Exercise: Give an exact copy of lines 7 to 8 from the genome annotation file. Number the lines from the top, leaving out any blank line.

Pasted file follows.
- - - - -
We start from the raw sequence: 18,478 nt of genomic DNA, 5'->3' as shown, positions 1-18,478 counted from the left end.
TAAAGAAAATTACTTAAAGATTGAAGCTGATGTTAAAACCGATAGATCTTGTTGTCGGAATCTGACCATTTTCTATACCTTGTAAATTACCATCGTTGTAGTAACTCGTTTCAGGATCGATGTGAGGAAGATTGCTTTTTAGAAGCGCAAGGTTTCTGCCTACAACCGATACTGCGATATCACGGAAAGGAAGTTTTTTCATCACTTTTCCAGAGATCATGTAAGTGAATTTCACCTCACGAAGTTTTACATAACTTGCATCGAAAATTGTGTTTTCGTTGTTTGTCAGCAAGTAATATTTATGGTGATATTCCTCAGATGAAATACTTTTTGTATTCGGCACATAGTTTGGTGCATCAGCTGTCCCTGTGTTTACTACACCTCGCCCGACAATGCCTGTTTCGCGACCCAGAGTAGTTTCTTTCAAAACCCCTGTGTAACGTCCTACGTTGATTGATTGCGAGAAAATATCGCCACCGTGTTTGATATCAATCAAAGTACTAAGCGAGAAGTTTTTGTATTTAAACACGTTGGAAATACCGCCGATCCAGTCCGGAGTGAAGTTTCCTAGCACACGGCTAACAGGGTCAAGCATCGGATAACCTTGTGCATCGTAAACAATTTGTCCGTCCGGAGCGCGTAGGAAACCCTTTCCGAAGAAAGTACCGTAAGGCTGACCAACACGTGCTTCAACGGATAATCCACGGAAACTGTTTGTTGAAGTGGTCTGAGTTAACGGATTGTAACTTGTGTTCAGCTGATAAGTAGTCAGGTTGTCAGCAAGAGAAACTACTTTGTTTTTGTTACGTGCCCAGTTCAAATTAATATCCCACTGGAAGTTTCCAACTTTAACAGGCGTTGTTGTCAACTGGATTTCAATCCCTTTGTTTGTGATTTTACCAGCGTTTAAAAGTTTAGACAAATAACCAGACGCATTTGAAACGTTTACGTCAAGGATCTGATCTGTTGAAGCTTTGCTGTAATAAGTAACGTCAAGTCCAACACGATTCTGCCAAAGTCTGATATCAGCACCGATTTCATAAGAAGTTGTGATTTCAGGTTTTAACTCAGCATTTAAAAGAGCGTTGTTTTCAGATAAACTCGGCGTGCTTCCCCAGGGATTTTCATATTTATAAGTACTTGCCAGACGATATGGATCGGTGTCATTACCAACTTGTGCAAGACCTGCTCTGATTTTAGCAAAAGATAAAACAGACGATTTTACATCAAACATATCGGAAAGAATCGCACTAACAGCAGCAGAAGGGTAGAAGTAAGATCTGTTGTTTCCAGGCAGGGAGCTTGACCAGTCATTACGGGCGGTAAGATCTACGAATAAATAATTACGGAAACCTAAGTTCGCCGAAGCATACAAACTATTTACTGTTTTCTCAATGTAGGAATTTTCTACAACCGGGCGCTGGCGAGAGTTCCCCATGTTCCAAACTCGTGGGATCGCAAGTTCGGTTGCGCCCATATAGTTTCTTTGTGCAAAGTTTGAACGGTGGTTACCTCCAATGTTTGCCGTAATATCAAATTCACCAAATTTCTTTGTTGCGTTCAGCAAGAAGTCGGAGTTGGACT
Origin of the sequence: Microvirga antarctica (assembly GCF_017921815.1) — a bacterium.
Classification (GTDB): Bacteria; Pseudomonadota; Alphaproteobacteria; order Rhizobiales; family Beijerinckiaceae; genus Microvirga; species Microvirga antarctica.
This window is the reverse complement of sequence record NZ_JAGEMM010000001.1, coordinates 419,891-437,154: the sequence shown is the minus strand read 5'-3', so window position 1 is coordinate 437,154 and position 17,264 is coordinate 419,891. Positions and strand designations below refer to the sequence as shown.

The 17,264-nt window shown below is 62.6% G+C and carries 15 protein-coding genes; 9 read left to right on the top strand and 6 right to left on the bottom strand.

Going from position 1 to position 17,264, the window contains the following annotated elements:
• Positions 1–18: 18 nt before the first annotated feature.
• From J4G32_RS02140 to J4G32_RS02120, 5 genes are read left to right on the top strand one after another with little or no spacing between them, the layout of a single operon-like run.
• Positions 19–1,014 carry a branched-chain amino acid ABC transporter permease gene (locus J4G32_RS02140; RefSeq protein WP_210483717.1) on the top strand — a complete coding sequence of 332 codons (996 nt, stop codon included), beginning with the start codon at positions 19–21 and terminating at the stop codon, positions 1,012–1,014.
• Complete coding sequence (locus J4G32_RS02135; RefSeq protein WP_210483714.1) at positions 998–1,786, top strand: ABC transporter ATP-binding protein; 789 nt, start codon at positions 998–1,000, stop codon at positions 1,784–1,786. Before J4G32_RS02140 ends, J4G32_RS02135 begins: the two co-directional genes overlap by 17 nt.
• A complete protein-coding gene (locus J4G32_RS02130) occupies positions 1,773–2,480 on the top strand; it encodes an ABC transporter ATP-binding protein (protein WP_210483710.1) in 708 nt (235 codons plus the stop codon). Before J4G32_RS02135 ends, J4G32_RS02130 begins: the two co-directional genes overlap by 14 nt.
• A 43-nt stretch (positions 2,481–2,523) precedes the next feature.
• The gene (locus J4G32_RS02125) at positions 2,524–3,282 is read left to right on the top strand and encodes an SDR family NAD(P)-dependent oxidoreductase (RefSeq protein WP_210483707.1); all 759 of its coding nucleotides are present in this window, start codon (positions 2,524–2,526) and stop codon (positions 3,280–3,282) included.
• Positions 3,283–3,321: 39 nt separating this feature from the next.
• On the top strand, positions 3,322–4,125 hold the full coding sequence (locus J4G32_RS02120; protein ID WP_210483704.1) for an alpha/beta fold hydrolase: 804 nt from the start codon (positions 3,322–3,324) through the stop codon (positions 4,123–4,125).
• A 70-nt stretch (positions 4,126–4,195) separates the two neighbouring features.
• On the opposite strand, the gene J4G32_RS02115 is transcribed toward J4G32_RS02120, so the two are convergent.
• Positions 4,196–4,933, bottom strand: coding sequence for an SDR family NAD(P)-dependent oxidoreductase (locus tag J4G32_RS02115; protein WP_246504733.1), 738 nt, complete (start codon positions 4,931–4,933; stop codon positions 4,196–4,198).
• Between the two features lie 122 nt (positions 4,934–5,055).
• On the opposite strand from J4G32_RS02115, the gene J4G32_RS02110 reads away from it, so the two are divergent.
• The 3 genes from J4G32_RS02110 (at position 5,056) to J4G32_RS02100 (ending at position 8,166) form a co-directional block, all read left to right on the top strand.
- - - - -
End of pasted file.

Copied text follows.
Going from position 1 to position 17,264, the window contains the following annotated elements:
• Positions 1–18: 18 nt before the first annotated feature.